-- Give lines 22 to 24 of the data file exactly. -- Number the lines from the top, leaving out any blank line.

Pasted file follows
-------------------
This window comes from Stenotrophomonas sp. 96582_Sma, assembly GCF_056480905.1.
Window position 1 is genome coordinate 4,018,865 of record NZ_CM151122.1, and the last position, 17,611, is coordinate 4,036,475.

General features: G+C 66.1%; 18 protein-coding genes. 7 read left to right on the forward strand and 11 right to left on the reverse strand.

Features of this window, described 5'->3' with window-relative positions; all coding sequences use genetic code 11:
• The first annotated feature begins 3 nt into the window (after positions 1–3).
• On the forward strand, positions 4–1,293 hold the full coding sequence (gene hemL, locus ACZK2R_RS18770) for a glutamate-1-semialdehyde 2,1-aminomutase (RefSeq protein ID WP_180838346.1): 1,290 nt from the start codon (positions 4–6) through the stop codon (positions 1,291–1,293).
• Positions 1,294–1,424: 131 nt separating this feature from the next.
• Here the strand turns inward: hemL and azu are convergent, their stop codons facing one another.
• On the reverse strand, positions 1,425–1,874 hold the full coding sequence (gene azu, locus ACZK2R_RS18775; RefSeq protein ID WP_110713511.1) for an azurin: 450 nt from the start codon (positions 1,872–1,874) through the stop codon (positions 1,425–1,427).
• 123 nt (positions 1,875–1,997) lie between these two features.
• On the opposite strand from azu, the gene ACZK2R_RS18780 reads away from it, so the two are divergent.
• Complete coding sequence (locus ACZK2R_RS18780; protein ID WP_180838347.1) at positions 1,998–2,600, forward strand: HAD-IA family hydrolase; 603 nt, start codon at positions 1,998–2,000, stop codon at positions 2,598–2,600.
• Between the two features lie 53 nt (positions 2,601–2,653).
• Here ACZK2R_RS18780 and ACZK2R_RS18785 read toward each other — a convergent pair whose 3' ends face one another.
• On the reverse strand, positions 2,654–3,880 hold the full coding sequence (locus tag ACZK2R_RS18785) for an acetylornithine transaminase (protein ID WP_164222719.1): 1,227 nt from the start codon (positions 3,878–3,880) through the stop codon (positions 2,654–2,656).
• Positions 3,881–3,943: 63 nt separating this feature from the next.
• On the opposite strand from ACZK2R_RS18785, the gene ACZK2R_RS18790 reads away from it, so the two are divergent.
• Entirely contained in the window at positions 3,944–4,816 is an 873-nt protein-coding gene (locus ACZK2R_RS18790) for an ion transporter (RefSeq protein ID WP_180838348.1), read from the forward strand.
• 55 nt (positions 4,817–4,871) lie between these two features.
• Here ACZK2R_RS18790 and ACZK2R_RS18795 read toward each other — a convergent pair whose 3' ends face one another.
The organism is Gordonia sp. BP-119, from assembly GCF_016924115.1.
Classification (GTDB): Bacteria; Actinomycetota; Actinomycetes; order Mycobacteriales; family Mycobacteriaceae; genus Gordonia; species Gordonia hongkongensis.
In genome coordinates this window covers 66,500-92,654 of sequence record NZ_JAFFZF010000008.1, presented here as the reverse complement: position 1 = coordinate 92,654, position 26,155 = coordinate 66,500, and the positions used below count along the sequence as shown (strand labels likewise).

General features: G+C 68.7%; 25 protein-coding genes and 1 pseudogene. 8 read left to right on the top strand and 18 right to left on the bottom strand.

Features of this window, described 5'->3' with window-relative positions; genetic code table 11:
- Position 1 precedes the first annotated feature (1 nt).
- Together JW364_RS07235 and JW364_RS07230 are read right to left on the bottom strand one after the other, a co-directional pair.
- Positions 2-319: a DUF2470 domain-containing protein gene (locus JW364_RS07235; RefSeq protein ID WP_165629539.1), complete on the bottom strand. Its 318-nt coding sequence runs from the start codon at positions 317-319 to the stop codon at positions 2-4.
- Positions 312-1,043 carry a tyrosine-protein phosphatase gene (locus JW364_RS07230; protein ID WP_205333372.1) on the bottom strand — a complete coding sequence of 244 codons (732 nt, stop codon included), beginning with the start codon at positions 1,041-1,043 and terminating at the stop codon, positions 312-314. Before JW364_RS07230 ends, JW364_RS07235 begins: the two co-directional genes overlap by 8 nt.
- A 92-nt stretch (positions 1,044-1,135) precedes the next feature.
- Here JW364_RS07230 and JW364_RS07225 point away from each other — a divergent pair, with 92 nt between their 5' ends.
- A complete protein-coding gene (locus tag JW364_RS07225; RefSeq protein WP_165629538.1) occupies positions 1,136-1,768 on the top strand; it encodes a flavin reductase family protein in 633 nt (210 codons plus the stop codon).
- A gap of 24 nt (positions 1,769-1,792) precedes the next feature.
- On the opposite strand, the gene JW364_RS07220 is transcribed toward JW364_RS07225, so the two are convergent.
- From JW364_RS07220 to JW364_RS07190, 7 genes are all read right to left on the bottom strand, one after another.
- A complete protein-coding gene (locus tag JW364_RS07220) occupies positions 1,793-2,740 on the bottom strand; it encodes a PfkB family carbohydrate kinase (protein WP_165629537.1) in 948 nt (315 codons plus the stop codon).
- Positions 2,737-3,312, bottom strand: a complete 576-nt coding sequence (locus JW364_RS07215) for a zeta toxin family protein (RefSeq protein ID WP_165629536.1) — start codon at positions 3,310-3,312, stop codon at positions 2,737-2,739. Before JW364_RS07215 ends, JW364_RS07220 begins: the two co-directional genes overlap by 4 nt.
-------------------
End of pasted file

Classification (GTDB): Bacteria; Actinomycetota; Actinomycetes; order Mycobacteriales; family Mycobacteriaceae; genus Gordonia; species Gordonia hongkongensis.
In genome coordinates this window covers 66,500-92,654 of sequence record NZ_JAFFZF010000008.1, presented here as the reverse complement: position 1 = coordinate 92,654, position 26,155 = coordinate 66,500, and the positions used below count along the sequence as shown (strand labels likewise).

General features: G+C 68.7%; 25 protein-coding genes and 1 pseudogene. 8 read left to right on the top strand and 18 right to left on the bottom strand.